Starting from 20 Con, any character will start regenerating Hit Points. In the case of TNO, he regenerates Hit Points starting from 3 Con. Increasing Constitution past those thresholds will increase the regeneration rate.

There is also a difference in the way regeneration is expressed between TNO and his companions: TNO regenerates 1 HP every number of ticks (internal game time measurement equating 1/15 of a second) whereas his companions (should they reach 20 Con or higher) regenerate 1 HP every number of seconds[1].

Regardless, given the same Constitution score, TNO will always regenerate HP faster than one of his companions.

Summary Edit

Constitution HP Bonus[2]


HP Bonus[2]
Starting HP


Regeneration Rate

in ticks for 1 HP[1]

Regeneration Rate

in seconds for 1 HP[1]

1 -3 20 0 0
2 -2 0
3 -2 1350 (90s)
4 -1 1275 (85s)
5 -1 1200 (80s)
6 -1 1125 (75s)
7 0 1050 (70s)
8 975 (65s)
9 900 (60s)
10 22 825 (55s)
11 24 750 (50s)
12 26 675 (45s)
13 28 600 (40s)
14 30 525 (35s)
15 1 450 (30s)
16 2 375 (25s)
17 2 3 300 (20s)
18 4 225 (15s)
19 5 150 (10s)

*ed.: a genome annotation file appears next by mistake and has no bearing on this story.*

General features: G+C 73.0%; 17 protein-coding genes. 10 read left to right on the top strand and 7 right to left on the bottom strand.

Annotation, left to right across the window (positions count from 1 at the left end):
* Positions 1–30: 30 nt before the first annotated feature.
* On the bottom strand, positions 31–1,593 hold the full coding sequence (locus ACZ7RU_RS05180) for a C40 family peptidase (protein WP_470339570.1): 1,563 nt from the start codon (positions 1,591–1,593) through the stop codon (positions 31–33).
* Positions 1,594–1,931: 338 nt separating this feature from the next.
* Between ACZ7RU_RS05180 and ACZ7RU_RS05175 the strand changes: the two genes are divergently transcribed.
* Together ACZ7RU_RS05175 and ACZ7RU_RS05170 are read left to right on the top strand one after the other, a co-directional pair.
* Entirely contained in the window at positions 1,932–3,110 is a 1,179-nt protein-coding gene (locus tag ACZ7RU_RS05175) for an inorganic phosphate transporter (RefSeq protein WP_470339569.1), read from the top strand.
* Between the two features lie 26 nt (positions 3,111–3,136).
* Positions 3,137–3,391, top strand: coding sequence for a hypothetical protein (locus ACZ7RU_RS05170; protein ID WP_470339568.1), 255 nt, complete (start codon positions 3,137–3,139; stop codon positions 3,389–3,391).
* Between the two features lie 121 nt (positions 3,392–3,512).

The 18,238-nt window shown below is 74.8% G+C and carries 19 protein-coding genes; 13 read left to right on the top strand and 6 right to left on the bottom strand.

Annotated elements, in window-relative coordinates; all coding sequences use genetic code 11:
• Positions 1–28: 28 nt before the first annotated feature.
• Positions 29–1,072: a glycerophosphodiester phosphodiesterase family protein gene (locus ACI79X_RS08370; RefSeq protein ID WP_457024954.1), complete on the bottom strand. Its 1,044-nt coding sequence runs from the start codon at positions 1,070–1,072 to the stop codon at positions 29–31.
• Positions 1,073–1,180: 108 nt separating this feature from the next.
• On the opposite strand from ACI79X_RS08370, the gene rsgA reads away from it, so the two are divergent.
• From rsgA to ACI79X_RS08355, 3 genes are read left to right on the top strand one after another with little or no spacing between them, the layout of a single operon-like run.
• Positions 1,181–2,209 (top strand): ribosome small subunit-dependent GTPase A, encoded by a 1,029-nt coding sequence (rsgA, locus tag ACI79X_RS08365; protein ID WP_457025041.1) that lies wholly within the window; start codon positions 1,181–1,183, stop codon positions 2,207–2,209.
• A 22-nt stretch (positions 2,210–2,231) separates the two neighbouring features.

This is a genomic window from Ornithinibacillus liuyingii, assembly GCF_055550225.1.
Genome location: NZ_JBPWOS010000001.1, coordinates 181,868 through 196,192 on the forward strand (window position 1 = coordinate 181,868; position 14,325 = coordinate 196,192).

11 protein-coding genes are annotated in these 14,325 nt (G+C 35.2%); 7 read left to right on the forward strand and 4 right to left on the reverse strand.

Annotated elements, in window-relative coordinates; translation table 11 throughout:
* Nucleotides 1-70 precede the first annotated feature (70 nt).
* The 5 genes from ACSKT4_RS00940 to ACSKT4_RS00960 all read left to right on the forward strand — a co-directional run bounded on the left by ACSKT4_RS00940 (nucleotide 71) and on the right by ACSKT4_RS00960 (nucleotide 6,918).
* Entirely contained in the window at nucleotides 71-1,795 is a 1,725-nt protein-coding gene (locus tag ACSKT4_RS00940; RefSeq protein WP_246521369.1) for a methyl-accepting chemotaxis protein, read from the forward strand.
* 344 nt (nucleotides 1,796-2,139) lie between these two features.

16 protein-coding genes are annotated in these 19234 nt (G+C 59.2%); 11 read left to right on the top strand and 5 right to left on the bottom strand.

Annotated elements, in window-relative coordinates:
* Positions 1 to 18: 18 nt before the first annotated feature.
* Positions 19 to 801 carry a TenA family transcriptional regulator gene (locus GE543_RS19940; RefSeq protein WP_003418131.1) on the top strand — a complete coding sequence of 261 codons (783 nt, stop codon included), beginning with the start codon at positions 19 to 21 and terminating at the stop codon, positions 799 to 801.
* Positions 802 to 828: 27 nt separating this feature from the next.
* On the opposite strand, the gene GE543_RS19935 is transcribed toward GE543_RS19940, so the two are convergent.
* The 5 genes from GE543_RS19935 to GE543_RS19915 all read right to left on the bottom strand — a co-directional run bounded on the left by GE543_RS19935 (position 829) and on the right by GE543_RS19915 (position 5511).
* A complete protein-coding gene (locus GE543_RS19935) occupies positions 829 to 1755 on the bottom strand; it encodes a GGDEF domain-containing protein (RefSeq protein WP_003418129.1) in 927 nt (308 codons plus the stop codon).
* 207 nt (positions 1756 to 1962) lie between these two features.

20 5 75 (5s) 60
21 6 37 (2.47s) 50
22 6 18 (1.2s) 40
23 6 12 (0.8s) 30
24 7 9 (0.6s) 20
25 7 7 (0.47s) 10

Managing Hit Points Edit

In a game where there was no healing (almost hypothetical, but say, resting only), or where damage is very large compared to the Hit Point pool, then the HP pool would become of great importance. The pool is also more important in games where damage output of enemies is fast in relation to the time it takes to heal, which can be true of Torment, unless the Autopause functions are engaged. Call it cheesy, but you can't call it ineffective: no character will ever die in Torment if Autopause is set to engage when characters are at low health, the characters are healed to an HP level that is higher than the enemy is capable of damaging in a single hit, and characters still have healing items in their inventory or the inventory of another character close by

If a player chooses to use this function, then the game becomes less about reaction time, and more about preparation; specifically how to maximize damage output, reduce damage received, and maximize the efficiency of healing and the Copper commons costs of all these things. Constitution becomes of no consequence compared with Damage bonuses, THAC0 values, Armor Class, Resistances, Kiting and other forms of Crowd Control, Overkill, Concentration of Fire, or even money supply.

Permanent Gains Edit

Aside from increasing Constitution with character points acquired at level up, The Nameless One has some opportunities throughout the game to increase his constitution permanently:

That makes the maximum permanent gain to constitution possible +6, +5 without specializations and +3 without the Ancient Scroll.

Equipment Bonuses Edit

Some tattoos grant a bonus to constitution while equipped:

Some accessories also grant a bonus to constitution:

References Edit

  1. 1.0 1.1 1.2 1.3
  2. 2.0 2.1 Constitution Scores table at Baldur's Gate Wiki